Starring: Dave Bautista, Jonathan Groff, Ben Aldridge, Kristin Cui, Nikki Amuka-Bird, Rupert Grint, Abby Quinn
Distributor: Universal Pictures
Runtime: 100 mins. Reviewed in Feb 2023
Reviewer: Peter W Sheehan
Four strangers invade a cabin where the family – two fathers and daughter – are holidaying. The strangers demand that the family make an unthinkable choice to avert the apocalypse and humanity’s destruction.
Fans of the eerie and apocalyptic will be pleased to open for this knock at the door. But, it is a door that ordinary people would not want to open.
First, it is important to say that this is a M. Night Shyamalan thriller. He has been producing them for a quarter of a century, making a huge impact in 1999 with The Sixth Sense and that frequently quoted “I see dead people”. During the 2000s he made a number of eerie films, starting with Unbreakable. In more recent times he has touched horror and psychological quests in Split and Glass.
This particular cabin in the summer woods is surrounded by beautiful trees. A little girl, almost 8, Wen, is catching grasshoppers playfully. (Cui gives a remarkably convincing performance.) And then, Leonard appears and starts catching grasshoppers with her. He’s a huge man (played effectively by Bautista), but gently spoken. And then this stranger demands that he and his friends come into her house and meet her fathers.
At first this seems a home invasion as the four visitors smash their way in, while Wen and her fathers, Eric and Andrew (Groff and Aldridge) are fearful, defensive and then overwhelmed. But this is not a robbery – Leonard announces that he and his companions have had visions, and the end of the world is nigh, and to save humanity from absolute destruction, they have received a message that disaster will be averted only by this family, and that one of them must be killed as a sacrifice.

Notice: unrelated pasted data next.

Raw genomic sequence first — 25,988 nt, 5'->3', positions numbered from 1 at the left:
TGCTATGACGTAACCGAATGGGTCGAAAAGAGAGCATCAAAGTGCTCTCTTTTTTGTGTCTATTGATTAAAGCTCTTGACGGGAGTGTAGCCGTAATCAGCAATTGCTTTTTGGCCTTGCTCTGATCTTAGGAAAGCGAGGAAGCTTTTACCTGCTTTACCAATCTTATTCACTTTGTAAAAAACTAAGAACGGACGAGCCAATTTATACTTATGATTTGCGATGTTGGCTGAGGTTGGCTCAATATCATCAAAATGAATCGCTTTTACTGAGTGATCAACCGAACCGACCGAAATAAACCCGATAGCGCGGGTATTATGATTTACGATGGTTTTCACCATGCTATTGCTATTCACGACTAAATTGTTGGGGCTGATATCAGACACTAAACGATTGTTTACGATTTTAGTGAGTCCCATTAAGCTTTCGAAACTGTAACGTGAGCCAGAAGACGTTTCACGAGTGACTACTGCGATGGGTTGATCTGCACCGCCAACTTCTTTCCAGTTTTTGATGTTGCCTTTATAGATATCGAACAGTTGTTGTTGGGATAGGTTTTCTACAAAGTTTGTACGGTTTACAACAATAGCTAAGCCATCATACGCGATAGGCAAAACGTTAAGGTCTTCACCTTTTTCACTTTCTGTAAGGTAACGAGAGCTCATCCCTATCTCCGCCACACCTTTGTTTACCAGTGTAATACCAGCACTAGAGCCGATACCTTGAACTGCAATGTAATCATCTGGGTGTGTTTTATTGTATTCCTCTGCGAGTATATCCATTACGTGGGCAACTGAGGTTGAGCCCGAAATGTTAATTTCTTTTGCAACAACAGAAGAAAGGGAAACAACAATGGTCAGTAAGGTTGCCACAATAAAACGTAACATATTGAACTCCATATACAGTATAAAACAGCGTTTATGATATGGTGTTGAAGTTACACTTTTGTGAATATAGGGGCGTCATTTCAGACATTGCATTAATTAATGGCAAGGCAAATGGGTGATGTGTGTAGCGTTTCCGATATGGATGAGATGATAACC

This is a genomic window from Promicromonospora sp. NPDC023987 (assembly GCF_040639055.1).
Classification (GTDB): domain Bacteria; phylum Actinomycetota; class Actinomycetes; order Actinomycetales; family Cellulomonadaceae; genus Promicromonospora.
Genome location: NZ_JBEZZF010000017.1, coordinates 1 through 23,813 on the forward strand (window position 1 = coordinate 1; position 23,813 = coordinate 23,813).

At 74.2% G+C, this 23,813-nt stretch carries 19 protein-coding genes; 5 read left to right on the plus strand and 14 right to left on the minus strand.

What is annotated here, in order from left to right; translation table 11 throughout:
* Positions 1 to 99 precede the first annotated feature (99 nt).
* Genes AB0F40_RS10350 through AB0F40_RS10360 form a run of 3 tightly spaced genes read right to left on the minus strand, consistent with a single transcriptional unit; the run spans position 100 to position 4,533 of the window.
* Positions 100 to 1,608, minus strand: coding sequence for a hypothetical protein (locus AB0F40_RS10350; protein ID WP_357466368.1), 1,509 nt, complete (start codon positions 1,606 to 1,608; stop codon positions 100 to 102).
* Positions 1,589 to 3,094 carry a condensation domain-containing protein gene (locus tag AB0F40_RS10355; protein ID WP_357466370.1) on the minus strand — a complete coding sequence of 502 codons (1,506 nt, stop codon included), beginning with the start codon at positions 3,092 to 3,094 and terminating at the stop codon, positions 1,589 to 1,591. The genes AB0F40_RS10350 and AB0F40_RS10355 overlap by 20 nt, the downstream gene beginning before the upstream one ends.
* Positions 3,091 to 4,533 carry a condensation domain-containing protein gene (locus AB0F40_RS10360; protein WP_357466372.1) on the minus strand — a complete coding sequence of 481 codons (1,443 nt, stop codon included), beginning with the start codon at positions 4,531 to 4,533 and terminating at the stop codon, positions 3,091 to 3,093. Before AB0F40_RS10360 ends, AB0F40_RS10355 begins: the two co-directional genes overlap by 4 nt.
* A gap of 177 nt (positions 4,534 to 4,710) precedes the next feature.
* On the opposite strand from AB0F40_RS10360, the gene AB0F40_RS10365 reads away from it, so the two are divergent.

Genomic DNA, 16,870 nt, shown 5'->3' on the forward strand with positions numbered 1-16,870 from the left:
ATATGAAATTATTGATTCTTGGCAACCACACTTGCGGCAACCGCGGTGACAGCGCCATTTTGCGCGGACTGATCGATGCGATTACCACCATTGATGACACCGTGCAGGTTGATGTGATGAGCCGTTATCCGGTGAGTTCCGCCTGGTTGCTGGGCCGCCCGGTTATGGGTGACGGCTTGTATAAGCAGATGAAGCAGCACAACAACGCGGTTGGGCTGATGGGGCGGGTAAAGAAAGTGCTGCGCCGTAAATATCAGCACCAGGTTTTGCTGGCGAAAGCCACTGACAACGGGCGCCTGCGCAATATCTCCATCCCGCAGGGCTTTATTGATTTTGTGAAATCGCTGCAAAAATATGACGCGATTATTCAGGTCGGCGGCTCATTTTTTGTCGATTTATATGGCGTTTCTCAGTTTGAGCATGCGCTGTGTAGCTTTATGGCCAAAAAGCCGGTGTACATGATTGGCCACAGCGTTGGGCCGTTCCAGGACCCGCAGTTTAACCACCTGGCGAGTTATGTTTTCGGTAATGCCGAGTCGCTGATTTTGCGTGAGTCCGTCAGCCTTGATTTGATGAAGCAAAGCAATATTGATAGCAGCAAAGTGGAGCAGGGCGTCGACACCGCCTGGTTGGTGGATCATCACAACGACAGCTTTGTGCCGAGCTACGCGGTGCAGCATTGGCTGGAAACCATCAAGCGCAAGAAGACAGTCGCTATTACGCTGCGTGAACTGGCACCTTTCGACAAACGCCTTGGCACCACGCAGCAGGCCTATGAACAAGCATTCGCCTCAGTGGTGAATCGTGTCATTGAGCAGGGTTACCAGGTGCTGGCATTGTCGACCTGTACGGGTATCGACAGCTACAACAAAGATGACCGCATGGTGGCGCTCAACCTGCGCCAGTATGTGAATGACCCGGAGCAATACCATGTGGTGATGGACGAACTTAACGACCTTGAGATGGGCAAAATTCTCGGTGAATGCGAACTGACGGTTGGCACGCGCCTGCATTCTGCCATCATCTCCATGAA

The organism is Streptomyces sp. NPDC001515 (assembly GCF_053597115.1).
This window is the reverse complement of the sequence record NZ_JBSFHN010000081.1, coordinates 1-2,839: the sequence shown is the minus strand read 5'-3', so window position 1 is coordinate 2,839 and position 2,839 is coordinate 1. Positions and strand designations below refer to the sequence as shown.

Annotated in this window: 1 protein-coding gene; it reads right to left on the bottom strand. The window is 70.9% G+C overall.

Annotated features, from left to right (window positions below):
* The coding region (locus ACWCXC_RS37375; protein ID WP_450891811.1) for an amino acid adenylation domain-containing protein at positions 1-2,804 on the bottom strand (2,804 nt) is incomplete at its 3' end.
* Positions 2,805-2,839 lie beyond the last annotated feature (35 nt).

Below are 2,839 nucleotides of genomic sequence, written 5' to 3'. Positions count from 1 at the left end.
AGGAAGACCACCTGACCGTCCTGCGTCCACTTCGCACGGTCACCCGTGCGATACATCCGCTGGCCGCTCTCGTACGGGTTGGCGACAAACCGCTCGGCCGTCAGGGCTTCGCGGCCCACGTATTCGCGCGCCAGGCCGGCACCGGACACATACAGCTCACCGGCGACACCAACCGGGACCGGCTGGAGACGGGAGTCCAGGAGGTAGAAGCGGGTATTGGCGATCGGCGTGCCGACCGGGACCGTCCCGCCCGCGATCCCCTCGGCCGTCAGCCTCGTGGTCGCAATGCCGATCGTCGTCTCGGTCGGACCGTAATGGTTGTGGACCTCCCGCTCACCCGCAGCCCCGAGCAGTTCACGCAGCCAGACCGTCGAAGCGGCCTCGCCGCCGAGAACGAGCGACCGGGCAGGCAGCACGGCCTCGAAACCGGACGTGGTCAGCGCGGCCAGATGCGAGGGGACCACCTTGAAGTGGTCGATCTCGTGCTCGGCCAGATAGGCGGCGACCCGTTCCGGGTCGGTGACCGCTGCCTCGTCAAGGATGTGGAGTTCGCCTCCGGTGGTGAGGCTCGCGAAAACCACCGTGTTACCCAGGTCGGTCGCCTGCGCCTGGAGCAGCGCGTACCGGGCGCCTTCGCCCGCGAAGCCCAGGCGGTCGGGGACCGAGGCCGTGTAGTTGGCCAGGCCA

Apocalyptic themes have been popular in recent years, with all kinds of motivations, climate change especially, but it is not clear why this particular apocalypse should happen.
The film becomes more eerie as the family refuses to sacrifice one of them – and television sequences indicate the beginnings of world disasters, huge tsunamis, and planes falling from the sky, infections and plague… And, as the family refuse, successive members of the group die. With their backgrounds of teaching, cooking, nursing, protection, they are interpreted as variations on the Four Horsemen of the Apocalypse.
The writers and director have decided to enhance feelings of apprehension by inserting a number of flashbacks during the terror, as each member of the family thinks back to past events – which is the opportunity for the filmmakers to give some background to the other principal theme, the same-sex marriage, the two fathers’ parenting their adopted child, the experience of family alienation, some homophobic brutality. And then back to the present and the terror.
Of course, the filmmakers want to frighten audiences, not just with the terror, but with the challenge of asking what we would do if this situation arose – sacrifice a member of the family for the good of humanity, or preserve the family unity – even if it meant wandering the earth alone forever.
Which means then that given this scenario, there has to be a willing suspension of disbelief in the theme, and, for the very rationalist audiences, a willing suspension of scepticism.
But, that is what most of M Night Shyamalan’s films ask of their audiences.
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